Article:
While it’s critical to over-communicate when working remotely, you should do so strategically. The last thing that you want to do at a time like this is to overwhelm your employees.
You don’t have to post on every communication channel. You can, for instance, consider a Google Hangouts direct message for a quick, one-off clarification. A team Google Hangouts channel is ideal if you want to ask a question that’ll benefit the entire time.
Video calling is excellent for a discussion that requires a detailed response while an email will come in handy if you want to recap conversations.
Keep your messages brief and direct to the point. Otherwise, your team will start to tune you out if your message isn’t profound or appropriate.
Remember, unclear or inadequate communication is of the biggest barriers to effective remote working.
The point is;
Identify the most appropriate communication approach that works for your team and execute it. Review and refine the strategy consistently to ensure your team continues to deliver results.
Set up a Dedicated Workstation
Let your team know the importance of having a designated work station.
A dedicated workspace features top on the list of work-from-home necessitates. It allows your employees to define the boundary between work and home life.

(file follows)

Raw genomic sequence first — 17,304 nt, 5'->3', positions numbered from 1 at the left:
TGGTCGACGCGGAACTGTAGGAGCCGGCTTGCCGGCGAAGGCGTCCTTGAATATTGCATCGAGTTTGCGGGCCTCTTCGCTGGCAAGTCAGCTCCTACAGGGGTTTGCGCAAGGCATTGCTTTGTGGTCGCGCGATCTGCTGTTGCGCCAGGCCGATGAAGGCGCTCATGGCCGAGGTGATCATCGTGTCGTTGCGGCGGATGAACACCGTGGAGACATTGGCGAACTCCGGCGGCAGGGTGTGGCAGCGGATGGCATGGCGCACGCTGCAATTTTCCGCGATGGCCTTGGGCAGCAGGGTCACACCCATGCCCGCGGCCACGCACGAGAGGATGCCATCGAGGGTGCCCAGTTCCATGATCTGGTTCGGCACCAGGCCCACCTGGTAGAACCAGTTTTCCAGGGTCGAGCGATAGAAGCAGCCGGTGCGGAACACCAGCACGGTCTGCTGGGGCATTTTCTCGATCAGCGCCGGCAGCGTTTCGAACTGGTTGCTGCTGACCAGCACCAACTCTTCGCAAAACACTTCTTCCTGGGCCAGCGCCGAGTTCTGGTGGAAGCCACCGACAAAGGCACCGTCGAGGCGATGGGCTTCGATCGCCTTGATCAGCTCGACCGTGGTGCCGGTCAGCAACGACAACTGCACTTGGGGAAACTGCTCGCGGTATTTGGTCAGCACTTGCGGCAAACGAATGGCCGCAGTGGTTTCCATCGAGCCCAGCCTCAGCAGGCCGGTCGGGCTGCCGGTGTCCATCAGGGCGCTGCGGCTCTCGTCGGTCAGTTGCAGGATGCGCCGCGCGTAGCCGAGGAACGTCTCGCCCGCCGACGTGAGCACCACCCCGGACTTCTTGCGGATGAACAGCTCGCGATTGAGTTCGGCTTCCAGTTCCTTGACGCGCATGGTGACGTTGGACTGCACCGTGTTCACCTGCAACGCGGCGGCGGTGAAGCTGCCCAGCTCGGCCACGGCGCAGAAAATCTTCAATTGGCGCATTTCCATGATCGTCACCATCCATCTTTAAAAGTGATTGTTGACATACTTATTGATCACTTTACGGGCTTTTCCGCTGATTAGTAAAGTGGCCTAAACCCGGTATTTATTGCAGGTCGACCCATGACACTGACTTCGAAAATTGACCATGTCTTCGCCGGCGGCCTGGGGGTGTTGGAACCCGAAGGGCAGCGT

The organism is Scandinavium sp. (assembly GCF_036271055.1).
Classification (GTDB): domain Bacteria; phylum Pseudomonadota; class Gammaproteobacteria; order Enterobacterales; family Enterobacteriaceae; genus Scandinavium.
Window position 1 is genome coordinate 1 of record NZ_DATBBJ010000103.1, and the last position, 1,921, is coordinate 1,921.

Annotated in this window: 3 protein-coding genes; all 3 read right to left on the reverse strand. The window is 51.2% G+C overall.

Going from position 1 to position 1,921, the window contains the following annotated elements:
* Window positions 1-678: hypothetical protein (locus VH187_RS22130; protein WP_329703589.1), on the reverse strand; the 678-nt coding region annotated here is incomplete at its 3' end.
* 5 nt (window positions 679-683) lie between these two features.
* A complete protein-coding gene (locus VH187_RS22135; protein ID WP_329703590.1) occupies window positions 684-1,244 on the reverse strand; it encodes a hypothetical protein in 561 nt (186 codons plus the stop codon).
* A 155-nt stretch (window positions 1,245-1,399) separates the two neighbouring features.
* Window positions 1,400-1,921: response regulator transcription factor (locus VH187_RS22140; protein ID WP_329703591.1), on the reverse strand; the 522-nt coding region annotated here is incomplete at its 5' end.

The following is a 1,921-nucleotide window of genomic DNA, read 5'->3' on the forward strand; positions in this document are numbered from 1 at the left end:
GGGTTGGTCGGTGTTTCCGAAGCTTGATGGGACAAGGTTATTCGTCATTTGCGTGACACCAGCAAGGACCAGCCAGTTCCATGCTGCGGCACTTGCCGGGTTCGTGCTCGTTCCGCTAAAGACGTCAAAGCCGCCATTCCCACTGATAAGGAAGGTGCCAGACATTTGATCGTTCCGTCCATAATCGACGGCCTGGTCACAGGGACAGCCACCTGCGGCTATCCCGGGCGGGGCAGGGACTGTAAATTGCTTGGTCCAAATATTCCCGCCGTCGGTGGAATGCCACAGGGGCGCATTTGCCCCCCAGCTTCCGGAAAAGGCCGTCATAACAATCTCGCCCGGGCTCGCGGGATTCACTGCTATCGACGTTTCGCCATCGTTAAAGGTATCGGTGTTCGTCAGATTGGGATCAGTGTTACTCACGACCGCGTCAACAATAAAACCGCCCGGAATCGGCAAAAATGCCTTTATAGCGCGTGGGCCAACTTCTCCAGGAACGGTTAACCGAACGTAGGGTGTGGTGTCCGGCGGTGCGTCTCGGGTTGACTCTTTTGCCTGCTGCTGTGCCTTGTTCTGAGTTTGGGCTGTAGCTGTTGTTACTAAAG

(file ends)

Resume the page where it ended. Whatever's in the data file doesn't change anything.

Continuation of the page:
And, it doesn’t matter where the workstation is, whether, in your living room or a corner in your bedroom, the setup should allow maximum efficiency.
The ideal workspace should be quiet, with minimal or no foot traffic. Noise-canceling headphones can help keep distractions such as playing with your kids or watching your favorite sitcom on Hulu at bay.
Share a photo of your home office with your team to inspire them to take a cue from you.
Avoid the “Work in your Pajamas” Trap
A study published in the Journal of Experimental Social Psychology found that people are more productive when wearing “symbolic” clothes. Participating doctors, for instance, performed better while wearing lab coats.
It is, thus, essential to think beyond your pajama drawer when working remotely. You don’t want your team to remember you for wearing a Harley Quinn costume in that FaceTime meeting, do you?